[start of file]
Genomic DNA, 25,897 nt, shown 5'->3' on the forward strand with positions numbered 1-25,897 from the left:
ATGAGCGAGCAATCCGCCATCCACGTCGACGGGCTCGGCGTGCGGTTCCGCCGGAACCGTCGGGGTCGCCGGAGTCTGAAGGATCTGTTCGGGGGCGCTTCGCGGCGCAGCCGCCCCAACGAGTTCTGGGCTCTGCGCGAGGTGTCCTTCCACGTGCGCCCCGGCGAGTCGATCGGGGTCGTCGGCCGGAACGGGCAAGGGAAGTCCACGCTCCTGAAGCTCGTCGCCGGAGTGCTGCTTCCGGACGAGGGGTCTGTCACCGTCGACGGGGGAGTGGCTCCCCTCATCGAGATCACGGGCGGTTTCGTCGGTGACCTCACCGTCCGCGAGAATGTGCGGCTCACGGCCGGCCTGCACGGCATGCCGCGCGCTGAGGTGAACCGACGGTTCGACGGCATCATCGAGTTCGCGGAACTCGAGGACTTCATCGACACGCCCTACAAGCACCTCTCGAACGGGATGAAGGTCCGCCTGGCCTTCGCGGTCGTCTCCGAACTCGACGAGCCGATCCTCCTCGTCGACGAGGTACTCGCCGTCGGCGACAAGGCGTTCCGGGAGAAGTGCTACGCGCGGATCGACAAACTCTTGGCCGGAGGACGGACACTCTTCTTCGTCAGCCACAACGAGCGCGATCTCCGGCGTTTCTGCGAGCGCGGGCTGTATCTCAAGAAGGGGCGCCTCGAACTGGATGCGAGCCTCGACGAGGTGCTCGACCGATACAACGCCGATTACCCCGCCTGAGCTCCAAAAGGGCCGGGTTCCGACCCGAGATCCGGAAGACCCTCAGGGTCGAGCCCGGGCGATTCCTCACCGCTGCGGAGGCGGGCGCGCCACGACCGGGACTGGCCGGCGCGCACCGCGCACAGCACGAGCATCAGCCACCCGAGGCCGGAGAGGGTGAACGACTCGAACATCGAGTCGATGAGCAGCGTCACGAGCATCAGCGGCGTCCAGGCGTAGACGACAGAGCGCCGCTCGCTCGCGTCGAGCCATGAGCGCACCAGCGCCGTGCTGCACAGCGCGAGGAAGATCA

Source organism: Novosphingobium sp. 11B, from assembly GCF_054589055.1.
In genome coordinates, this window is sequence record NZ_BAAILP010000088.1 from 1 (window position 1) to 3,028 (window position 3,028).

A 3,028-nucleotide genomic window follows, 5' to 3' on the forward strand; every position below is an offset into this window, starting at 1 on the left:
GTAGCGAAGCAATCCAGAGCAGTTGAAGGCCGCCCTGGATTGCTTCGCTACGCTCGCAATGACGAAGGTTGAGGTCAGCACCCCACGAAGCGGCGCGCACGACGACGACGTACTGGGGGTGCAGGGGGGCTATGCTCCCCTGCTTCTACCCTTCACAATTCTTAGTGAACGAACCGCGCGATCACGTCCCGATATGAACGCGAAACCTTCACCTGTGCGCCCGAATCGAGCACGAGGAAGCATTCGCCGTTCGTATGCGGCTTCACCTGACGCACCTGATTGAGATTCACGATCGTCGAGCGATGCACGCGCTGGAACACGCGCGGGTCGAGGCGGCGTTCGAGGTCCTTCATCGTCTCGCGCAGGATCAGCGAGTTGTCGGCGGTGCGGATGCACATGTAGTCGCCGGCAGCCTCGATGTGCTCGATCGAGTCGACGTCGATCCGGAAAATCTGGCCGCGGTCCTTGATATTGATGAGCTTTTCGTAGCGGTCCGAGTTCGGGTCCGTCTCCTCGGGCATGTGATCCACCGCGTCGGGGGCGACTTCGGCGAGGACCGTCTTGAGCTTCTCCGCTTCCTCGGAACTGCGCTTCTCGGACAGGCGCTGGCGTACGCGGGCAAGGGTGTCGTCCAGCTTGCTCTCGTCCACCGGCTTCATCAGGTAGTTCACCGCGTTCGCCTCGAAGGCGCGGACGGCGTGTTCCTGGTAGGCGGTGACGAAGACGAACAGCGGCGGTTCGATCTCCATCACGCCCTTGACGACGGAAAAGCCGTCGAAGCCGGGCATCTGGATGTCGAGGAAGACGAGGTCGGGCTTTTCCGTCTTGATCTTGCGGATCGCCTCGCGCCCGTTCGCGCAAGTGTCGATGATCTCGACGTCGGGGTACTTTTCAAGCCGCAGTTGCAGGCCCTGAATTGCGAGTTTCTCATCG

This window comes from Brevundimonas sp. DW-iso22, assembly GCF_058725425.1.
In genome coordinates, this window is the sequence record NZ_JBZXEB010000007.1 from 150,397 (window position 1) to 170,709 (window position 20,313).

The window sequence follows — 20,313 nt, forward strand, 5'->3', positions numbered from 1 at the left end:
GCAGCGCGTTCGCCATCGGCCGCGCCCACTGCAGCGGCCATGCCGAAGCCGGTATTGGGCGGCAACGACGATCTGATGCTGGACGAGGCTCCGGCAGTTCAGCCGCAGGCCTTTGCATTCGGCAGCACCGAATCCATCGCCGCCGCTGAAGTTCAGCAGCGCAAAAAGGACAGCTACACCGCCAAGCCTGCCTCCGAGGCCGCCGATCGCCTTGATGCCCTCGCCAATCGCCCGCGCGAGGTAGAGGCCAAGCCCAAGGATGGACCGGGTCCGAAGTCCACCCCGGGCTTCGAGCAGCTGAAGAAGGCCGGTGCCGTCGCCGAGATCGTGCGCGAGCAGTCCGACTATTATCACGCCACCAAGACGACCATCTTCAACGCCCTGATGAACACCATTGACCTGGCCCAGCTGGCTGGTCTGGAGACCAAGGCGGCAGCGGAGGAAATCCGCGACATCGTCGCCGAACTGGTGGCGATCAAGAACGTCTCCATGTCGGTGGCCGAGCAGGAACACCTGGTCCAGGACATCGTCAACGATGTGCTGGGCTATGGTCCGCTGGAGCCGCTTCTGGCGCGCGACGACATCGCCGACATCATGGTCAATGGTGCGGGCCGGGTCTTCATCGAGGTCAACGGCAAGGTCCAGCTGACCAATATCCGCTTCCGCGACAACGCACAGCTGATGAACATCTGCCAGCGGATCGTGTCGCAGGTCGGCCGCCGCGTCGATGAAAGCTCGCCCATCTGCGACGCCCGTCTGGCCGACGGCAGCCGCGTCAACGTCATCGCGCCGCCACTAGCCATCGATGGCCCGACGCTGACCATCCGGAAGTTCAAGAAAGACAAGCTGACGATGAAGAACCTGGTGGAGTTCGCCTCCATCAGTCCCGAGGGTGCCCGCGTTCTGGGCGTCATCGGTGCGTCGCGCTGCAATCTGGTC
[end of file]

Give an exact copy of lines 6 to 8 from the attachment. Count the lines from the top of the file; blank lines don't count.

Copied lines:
GTAGCGAAGCAATCCAGAGCAGTTGAAGGCCGCCCTGGATTGCTTCGCTACGCTCGCAATGACGAAGGTTGAGGTCAGCACCCCACGAAGCGGCGCGCACGACGACGACGTACTGGGGGTGCAGGGGGGCTATGCTCCCCTGCTTCTACCCTTCACAATTCTTAGTGAACGAACCGCGCGATCACGTCCCGATATGAACGCGAAACCTTCACCTGTGCGCCCGAATCGAGCACGAGGAAGCATTCGCCGTTCGTATGCGGCTTCACCTGACGCACCTGATTGAGATTCACGATCGTCGAGCGATGCACGCGCTGGAACACGCGCGGGTCGAGGCGGCGTTCGAGGTCCTTCATCGTCTCGCGCAGGATCAGCGAGTTGTCGGCGGTGCGGATGCACATGTAGTCGCCGGCAGCCTCGATGTGCTCGATCGAGTCGACGTCGATCCGGAAAATCTGGCCGCGGTCCTTGATATTGATGAGCTTTTCGTAGCGGTCCGAGTTCGGGTCCGTCTCCTCGGGCATGTGATCCACCGCGTCGGGGGCGACTTCGGCGAGGACCGTCTTGAGCTTCTCCGCTTCCTCGGAACTGCGCTTCTCGGACAGGCGCTGGCGTACGCGGGCAAGGGTGTCGTCCAGCTTGCTCTCGTCCACCGGCTTCATCAGGTAGTTCACCGCGTTCGCCTCGAAGGCGCGGACGGCGTGTTCCTGGTAGGCGGTGACGAAGACGAACAGCGGCGGTTCGATCTCCATCACGCCCTTGACGACGGAAAAGCCGTCGAAGCCGGGCATCTGGATGTCGAGGAAGACGAGGTCGGGCTTTTCCGTCTTGATCTTGCGGATCGCCTCGCGCCCGTTCGCGCAAGTGTCGATGATCTCGACGTCGGGGTACTTTTCAAGCCGCAGTTGCAGGCCCTGAATTGCGAGTTTCTCATCG

This window comes from Brevundimonas sp. DW-iso22, assembly GCF_058725425.1.
In genome coordinates, this window is the sequence record NZ_JBZXEB010000007.1 from 150,397 (window position 1) to 170,709 (window position 20,313).